Already a queue and it was only 10am. Whilst no-one admitted it out loud, the only reason so many were hankering for a SXXpress pass was for one venue, or specifically one performance. Following the confirmation that Muse were indeed playing a set at Stubbs later today, the whispers were over and excitement had soared. Which would probably explain the nervous looks for those desperate to avoid the queues and partly guarantee their spot. Within ten minutes the orange slip of paper was in my hand and I could breath a sigh of relief.

If you were to read the official publications you may think that the action did not commence until 7pm. Wrong. Of course, the best parties are not advertised and a quick stroll around town should bear fruit. Or free beer and barbeques which is possibly why this sort of event would never happen in the UK. Granted, few places actually declare the freebies but notice the casual air around people at the bar and the eventual lack of money changing hands. Nah. That exchange I cannot actually envisage back home but typifies SXSW.

My stroll took me to the Filter Magazine party at Cedar Street Courtyard where crowds blocked the entrance and any real line for badge holders was lost amidst the bodies. As for the performance itself, the Americana rock of California’s Delta Spirit was heard well but not at all seen. Back into town and the iconic venue of Maggie Mae’s where breaks between bands simply do not happen. You see, the bar itself has two floors and two separate stages. Upstairs, Canada’s Jets Overhead entertained with an anthemic, and, at times, mesmeric set. Time only to grab a drink and head downstairs where The Broderick proved that despite their tender years and Indiana upbringing, a testosterone charged performance could be both raw and tight. It was a wonder the band were allowed into a drinking establishment and even more eerie that lead singer Max Mullen should sound like Daniel Johnson. Another trip on the stairs to see Bear Hands. Despite their ‘just out of bed’ appearance, theirs was a poised set; evoking calculated 80s rock and a penchant for driving beats.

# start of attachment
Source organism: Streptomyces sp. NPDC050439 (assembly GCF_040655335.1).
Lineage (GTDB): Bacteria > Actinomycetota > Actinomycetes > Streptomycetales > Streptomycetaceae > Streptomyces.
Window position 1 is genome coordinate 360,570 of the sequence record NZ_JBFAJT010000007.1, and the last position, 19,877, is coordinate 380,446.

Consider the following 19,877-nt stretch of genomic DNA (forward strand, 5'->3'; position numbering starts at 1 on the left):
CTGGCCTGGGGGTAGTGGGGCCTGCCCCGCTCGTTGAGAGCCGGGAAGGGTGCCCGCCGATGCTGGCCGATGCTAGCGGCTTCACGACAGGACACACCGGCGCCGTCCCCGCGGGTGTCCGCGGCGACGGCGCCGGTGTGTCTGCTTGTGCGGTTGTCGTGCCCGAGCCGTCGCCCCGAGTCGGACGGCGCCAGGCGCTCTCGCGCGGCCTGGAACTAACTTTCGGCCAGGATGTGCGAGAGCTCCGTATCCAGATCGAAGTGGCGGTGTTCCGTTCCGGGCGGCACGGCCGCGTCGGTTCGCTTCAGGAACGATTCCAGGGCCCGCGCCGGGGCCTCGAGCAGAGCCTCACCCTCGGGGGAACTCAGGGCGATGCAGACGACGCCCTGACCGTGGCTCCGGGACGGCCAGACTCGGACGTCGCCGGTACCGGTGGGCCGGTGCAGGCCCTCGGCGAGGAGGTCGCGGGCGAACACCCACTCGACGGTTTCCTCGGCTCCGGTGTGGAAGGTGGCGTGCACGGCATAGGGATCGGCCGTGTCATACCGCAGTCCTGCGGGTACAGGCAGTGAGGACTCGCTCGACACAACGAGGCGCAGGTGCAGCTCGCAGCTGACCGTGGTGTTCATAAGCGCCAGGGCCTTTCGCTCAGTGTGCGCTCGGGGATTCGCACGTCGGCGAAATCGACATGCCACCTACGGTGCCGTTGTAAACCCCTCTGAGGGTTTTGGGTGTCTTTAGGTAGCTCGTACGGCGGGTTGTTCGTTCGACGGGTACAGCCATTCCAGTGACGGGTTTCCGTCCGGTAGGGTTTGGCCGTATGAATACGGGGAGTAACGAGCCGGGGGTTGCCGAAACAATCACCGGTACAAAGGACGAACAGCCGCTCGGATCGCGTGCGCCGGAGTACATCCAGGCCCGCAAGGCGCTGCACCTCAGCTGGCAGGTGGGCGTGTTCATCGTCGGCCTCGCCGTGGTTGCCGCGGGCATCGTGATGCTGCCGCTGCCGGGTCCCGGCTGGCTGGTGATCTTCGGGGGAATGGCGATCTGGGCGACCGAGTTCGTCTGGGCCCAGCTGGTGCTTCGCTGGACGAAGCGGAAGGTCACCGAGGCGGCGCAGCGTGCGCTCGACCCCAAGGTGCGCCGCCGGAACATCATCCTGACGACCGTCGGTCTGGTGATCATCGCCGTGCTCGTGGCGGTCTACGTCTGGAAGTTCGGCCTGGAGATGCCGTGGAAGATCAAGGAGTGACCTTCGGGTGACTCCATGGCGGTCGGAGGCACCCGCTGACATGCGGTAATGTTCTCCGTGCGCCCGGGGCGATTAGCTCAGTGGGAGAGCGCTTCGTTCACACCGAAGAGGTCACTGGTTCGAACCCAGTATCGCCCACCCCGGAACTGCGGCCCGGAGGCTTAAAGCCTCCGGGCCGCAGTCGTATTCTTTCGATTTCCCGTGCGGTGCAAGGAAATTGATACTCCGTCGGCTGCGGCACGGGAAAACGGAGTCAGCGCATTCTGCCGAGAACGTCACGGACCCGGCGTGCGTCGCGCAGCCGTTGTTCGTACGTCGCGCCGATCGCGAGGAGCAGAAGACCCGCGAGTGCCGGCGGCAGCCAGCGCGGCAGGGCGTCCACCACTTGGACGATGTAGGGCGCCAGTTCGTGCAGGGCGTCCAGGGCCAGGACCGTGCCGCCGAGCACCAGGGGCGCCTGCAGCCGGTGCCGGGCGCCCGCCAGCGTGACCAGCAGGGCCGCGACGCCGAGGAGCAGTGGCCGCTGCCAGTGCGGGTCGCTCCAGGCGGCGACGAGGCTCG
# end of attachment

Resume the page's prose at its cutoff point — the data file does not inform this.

A rest was in order and after scoffing enough meat at an Argentinean restaurant to outstrip Tesco for a day, it was back out for the main event. Muse lest you forget. This all sounded too good to be true. A stadium band at, to all intents and purposes, a bar’s outside patio at Stubbs’. Metric’s support slot was pleasing enough with the Canadian outfit’s guitar pop gaining enough feedback to let you forget they were only the appetizer and front girl Emily Haines enthusiastically bouncing about the stage with the look of a child having consumed too many sweets.

Surprisingly, Muse’s start was as inauspicious as possible. The lights dimmed but on they strolled without any fanfare, exploding flares or rotating satellites in sight and simply bulldozed their way into The Uprising. New album, The Resistance gained some heavy play with the title track gifted a reverb drenched Star Spangled Banner as an outro. Hardly Woodstock but the gesture worked. Of course, some extravagant effects were used, mainly green lasers for a spectacular rendition of Stockholm Syndrome which saw many capture the action on whatever device they could as the light danced off the trees like fireflies. This was still SXSW and there was still a curfew set up meaning their encore consisted of only Knight of Cydonia, but what an encore.

Granted, it was Friday night but town had a mischievous feel in the air so off I went to find solitude and whilst there was no place like home but a close substitute was Latitude 30. Manchester’s Everything, Everything pretty much packed, well, everything into their set. Flitting between pop to hip-hop to rock in the matter of seconds, mainly via lead singer Jonathan‘s bizarre, acapella tinged voice. It became a challenging experience trying to keep up with time signatures and what the hell they were going to do next. The Drums were far more conventional, faced with an expectant crowd following enough hype to fell lesser bands theirs was an assured set, typified by the diva posturing Jonathan Pierce. Their summer tinged ditties like the playful I Felt Stupid or the Beach Boys-esque Let’s Go Surfing were contagious enough to entertain and confident enough to impress.